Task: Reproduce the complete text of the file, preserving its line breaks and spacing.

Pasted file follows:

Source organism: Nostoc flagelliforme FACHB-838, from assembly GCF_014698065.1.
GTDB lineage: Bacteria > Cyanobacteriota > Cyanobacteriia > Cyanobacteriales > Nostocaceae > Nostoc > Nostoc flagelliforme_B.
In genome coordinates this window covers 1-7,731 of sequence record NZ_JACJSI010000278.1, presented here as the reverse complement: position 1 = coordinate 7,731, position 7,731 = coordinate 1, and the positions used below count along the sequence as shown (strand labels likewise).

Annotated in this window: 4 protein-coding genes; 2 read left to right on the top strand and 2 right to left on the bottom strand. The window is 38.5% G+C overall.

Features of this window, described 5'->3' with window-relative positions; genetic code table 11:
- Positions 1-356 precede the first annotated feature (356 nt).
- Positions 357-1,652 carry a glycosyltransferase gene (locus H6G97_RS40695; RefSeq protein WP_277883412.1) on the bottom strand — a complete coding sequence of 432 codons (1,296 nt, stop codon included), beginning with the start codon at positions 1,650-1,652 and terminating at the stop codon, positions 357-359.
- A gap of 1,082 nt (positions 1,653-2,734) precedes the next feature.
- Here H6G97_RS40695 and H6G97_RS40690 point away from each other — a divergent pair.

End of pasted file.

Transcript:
Source organism: Nostoc flagelliforme FACHB-838, from assembly GCF_014698065.1.
GTDB lineage: Bacteria > Cyanobacteriota > Cyanobacteriia > Cyanobacteriales > Nostocaceae > Nostoc > Nostoc flagelliforme_B.
In genome coordinates this window covers 1-7,731 of sequence record NZ_JACJSI010000278.1, presented here as the reverse complement: position 1 = coordinate 7,731, position 7,731 = coordinate 1, and the positions used below count along the sequence as shown (strand labels likewise).

Annotated in this window: 4 protein-coding genes; 2 read left to right on the top strand and 2 right to left on the bottom strand. The window is 38.5% G+C overall.

Features of this window, described 5'->3' with window-relative positions; genetic code table 11:
- Positions 1-356 precede the first annotated feature (356 nt).
- Positions 357-1,652 carry a glycosyltransferase gene (locus H6G97_RS40695; RefSeq protein WP_277883412.1) on the bottom strand — a complete coding sequence of 432 codons (1,296 nt, stop codon included), beginning with the start codon at positions 1,650-1,652 and terminating at the stop codon, positions 357-359.
- A gap of 1,082 nt (positions 1,653-2,734) precedes the next feature.
- Here H6G97_RS40695 and H6G97_RS40690 point away from each other — a divergent pair.